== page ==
Not everyone will agree with Daniel Susskind’s vision of the future, but it is surely something to deliberate about
A file photo of an attendee playing a game of Scrabble against a robot at the Consumer Electronics Show in Las Vegas, Nevada, US (Bloomberg)
David Ricardo deliberated about the impact of technology on the nature of work much before Karl Marx’s writings. However, the first window of capitalism and the use of technology come from Marx. In a chapter in Grundrisse, titled “on Machines”, Marx details about the replacement of living labour with dead labour.
His deliberations on technology were not only limited to the impact on work, but the larger impact technological unemployment (a term coined much later by John Maynard Keynes) would have on society. Marx sees a dichotomy in the nature of machines, acting both as the cause of suppression of labour and its liberator. He says that as workers are liberated of the drudgery of human life, they would use their time to pursue more meaningful pursuits.
Keynes, writing nearly a century after Marx, is more alarmist. However, he reaches a similar conclusion. So, when France was deliberating a 28-hour work week—the proposal was rejected—Keynesians were smiling, as the famous economist had predicted a 15-hour work week by 2030. While we are still far away from a 15-hour work week, a decade is a long time. And, as Daniel Susskind remarks, the AI winter is coming.
I can go on with many more examples of economists with different leanings (from neo-classicals to Schumpeterian to Marxists and neo-Marxists) deliberating about the impact of technology on work, but that is what Daniel Susskind’s work is also about. Susskind, presently a Fellow in economics at Balliol College, Oxford, in his latest book A World Without Work, discusses both the evolution of technology and development of economic thought around technology’s evolution.
In the first half, Susskind sets the premise detailing the evolution of artificial intelligence and its comparison from past industrial revolutions that transformed the nature of work. The first four chapters are dedicated to explaining the role of technology and its impact on work, development of AI and the fallacy of human thought. The author time and again reiterates how we have repeatedly underestimated AI, and the ‘purists’ are proven wrong often. Terms like ALM hypothesis and task or skill-based view of job losses are presented in the four chapters to set the basis for Susskind’s theory of technological unemployment and the role of AI in coming years. Divided into three parts with four chapters each, the second part discusses the notion of task encroachment and the issue of technological unemployment in detail.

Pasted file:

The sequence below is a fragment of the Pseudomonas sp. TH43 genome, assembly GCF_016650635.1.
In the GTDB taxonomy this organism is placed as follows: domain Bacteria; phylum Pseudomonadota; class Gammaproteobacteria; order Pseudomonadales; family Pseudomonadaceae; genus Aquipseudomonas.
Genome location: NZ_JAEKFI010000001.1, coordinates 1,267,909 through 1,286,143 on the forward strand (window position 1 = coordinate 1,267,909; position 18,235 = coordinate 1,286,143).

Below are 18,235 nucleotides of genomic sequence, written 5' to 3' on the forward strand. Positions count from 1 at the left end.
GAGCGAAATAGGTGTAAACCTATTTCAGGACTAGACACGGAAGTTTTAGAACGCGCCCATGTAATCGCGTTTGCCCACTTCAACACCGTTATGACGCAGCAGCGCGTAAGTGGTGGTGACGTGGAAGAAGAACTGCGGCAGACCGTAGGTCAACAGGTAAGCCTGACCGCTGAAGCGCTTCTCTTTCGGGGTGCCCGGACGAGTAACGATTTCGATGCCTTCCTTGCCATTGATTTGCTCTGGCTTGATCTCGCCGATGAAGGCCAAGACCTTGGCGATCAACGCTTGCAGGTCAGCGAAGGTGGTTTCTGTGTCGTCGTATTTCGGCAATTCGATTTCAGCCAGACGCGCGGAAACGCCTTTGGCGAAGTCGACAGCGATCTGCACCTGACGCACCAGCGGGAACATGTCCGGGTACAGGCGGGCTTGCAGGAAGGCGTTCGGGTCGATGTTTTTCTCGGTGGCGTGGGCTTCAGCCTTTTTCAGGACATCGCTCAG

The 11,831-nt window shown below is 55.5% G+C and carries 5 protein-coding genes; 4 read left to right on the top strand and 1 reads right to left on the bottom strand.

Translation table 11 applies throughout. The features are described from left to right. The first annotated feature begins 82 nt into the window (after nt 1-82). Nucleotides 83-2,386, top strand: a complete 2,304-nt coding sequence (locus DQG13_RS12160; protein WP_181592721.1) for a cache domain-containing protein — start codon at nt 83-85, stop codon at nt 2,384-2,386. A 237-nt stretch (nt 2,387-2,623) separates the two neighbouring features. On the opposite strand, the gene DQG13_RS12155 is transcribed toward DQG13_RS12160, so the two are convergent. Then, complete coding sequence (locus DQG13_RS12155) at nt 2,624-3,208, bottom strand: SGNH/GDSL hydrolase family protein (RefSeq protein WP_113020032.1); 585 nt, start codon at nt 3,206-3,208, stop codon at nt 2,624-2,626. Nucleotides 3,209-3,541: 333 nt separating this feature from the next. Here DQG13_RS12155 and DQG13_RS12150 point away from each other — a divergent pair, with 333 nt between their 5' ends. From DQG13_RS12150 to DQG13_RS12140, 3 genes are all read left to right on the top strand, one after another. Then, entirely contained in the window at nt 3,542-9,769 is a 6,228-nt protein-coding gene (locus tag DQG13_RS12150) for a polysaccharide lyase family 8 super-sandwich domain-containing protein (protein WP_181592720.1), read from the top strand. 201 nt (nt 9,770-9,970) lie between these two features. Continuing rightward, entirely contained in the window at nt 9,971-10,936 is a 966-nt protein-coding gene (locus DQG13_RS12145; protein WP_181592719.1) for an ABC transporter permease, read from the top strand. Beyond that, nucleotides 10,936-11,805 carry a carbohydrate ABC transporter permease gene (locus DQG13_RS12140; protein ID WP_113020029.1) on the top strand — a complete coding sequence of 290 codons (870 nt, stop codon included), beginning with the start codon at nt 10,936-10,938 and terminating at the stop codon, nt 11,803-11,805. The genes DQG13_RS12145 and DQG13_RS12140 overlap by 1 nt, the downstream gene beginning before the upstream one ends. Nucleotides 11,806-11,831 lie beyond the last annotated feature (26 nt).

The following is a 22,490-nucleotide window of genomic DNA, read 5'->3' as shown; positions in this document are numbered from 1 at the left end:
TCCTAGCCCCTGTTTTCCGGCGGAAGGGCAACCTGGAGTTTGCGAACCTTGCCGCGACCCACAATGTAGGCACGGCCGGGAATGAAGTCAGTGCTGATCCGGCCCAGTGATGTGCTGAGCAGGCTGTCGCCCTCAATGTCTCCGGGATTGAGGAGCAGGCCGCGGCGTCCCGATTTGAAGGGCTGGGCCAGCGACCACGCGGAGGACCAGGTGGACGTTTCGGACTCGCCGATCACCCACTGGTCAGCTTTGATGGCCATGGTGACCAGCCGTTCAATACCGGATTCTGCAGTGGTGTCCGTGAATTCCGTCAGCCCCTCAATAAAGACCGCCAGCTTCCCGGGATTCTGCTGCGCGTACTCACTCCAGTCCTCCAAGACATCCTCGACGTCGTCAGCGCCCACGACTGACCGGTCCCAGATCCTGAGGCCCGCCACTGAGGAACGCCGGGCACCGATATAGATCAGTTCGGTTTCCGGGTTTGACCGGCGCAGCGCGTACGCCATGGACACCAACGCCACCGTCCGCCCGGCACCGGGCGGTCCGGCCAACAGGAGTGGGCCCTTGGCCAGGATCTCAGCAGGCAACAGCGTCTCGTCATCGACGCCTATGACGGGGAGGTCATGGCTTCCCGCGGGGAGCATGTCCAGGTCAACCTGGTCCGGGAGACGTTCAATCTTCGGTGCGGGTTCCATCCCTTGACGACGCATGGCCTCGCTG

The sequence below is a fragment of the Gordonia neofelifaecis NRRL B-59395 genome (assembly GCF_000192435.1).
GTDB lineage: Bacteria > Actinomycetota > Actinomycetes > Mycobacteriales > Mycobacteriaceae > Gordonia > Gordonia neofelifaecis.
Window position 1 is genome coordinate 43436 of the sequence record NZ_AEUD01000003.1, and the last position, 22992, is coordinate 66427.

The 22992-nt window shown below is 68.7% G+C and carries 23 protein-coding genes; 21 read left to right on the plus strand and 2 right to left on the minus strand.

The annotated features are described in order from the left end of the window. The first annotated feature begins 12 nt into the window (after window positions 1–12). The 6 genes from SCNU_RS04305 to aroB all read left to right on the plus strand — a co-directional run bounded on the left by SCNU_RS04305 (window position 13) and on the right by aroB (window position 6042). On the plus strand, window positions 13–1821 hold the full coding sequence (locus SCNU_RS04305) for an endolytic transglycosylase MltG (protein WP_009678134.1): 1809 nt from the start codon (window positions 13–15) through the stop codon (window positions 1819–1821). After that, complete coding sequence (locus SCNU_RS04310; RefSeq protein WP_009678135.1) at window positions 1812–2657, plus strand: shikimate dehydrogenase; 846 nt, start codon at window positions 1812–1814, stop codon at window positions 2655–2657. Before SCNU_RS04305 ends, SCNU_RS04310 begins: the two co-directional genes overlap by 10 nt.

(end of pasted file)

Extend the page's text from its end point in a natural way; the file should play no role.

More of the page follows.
Susskind starts with a Keynesian metric of unemployment and then starts building upon it, while also deconstructing the Keynesian framework. The last chapter of the second part focuses on the issue of growing inequality related to technological unemployment and the growing difference between the haves and have-nots.
The third part is where Susskind presents his ideas about the oncoming revolution, and the impact it will have on education, society and the state. He discusses the role of the big state or big tech in controlling this revolution. And, expands on his ideas of what a society where there is little work would look like. The question, he says, is not about money but giving life a purpose. After two centuries of drudgery, capitalism has made us believe that this struggle is what gives life a meaning. He is sceptical about universal basic income but does not suggest an alternative to the scheme. The discussion about the means to provide support to the masses is not part of the basic theme also. There are examples of the aristocracy to define idleness, and examples of the building of civilisation, but there is no deliberation on whether everyone can be involved in such form of idleness or not.
The book is succinct and easy to understand; Susskind does not trap himself with over-explaining or under-emphasising concepts. But there are biases that emerge, which he moves past and does not address. The cost of technology and servicing is given little considerations in deciding whether technology will be adopted or not. While Susskind does give the example of car washes, where cheap labour displaced mechanical carwashes, he ignores the question of servicing the technology or ease of adoption. The business’ spending capacity also limits the Schumpeterian notion of creative destruction. In doing this, the argument on technology adoption becomes too simplistic. Self-driving cars are becoming a reality, but that may also mean the displacement of workers, not a replacement. An Uber driver may become obsolete in New York, but will still find work in smaller towns and cities where the cost of living is lower.
Similarly, considerations of cost are not paid heed to in the question of basic income. Even if one leaves aside the argument of who received the benefit, a larger force at play is the cost of goods. Will the government step in to keep the cost down, and if it does will it mean that the government will get into the business of production? Overall, Susskind provides an easy preview into the world of technology. You may not agree with him, but he certainly lends a different perspective.
BOOK DETAILS: A World Without Work: Technology, Automation and How We Should Respond by Daniel Susskind Penguin Random House Pp 336, Rs 999